About all those Cousins – Arok Wolvengrey

The cousin terminology of Cree is confusing to many – because it is so different from “cousin” in English. Here is, hopefully, a brief yet useful explanation. It’s important to remember that there are separate charts for male and female speakers, since the terminology changes depending on whether a man or a woman is speaking! Click here to download a 3-page pdf that includes the following description, plus both charts.  A fuller description of the relationships follows the charts. 

This chart is for female speakers:

For Female Speakers

This chart is for male speakers:

This chart is for male speakers describing their cousins.

First:
We have siblings – our brothers and sisters. In English, we use the term brother for our male siblings, regardless of age. So my older brother Hal is “my brother”, but my younger brother Marlow is also “my brother”. In Cree, however, more distinctions are marked, because I have to be specific. Hal is nistês (my older brother) and Marlow is nisîm (or nisîmis) (my younger sibling). It’s the same for sisters. Dolores is nimis (my older sister) and Nancy is nisîm (or nisîmis) (my younger sibling). Note, I differentiate older sblings by gender, but not the younger siblings – younger brothers and sisters are both called nisîm (or nisîmis).

Second:
We have cousins – the children of our parents’ siblings. In English, we use the term cousins regardless of age, gender or which side of the family they come from. They are all cousins. Again, in Cree, far more important distinctions are made. First of all, there is a very important distinction made between “parallel-cousins” and “cross-cousins”.

Parallel-cousins are the children of your father’s brother or of your mother’s sister. They are called “parallel” because of the same gender of your father and his brother (male) or of your mother and her sister (female). They are of parallel gender. In Cree, you can use different terms for your parallel-cousins (such as the man’s term niciwâm “my male parallel-cousin” or the woman’s term niciwâmiskwêm “my female parallel-cousin”. But you can also use the same terms as you would use for your siblings. In Cree, your siblings and your parallel cousins are treated the same. In English, siblings and parallel cousins are not treated the same.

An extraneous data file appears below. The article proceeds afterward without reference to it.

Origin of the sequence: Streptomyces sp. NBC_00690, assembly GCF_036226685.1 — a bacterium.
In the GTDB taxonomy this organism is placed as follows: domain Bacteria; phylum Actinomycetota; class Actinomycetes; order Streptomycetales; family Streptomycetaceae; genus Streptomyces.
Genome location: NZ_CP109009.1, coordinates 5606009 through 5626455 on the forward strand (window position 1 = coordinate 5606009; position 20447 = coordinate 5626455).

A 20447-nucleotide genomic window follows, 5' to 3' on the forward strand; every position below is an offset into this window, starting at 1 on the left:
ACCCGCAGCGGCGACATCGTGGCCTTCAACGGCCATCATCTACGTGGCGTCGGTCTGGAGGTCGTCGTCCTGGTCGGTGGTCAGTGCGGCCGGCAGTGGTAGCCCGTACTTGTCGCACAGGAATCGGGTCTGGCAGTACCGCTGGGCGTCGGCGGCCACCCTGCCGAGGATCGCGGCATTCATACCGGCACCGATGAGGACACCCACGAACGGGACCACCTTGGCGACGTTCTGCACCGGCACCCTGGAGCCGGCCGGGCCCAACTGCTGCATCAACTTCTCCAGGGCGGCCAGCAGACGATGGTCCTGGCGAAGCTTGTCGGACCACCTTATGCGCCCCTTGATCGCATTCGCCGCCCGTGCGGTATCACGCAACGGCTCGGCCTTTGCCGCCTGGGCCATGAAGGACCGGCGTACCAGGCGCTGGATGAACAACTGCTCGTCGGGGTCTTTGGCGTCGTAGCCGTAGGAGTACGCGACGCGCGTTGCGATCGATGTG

In contrast to parallel-cousins, there are also cross-cousins.
Cross-cousins are the children of your father’s sister or your mother’s brother. They are “cross” cousins because of the opposite gender of your father (male) and his sister (female) or of your mother (female) and her brother (male). They are of opposite or cross gender. In Cree, your cross-cousins are never treated the same as your siblings or parallel-cousins. This is a very important difference. The terms for your cross-cousins are specific to the gender of both cousins. A man calls his male cross-cousin nîstâw (or nîscâs). A woman calls her female cross-cousin nicâhkos. The key term is a term that both men and women use, but which means different things for each. The term is nîtim. When a man says nîtim, he means “my female cross-cousin”. When a woman says nîtim, she means “my male cross-cousin”. So, the term nîtim means “my cross-cousin of the opposite gender to me”. I am male, so I can only call my female cross-cousin “nîtim” and reciprocally she would call me “nîtim”. The cross-cousin relationship is important, because traditionally cross-cousins of the opposite gender (those who call each other nîtim) were permitted to marry. Parallel-cousins were never allowed to marry. Parallel-cousins are like siblings. Cross-cousins are not siblings. This is not a distinction that English makes at all.

I will post a couple of kinship charts in the file section of this page which show the terms.

About Arden Ogg

Arden Ogg is Director of the Cree Literacy Network, a not-for-profit-in-the-making with the goal of creating Cree language literacy materials suitable for use by learners of all ages.
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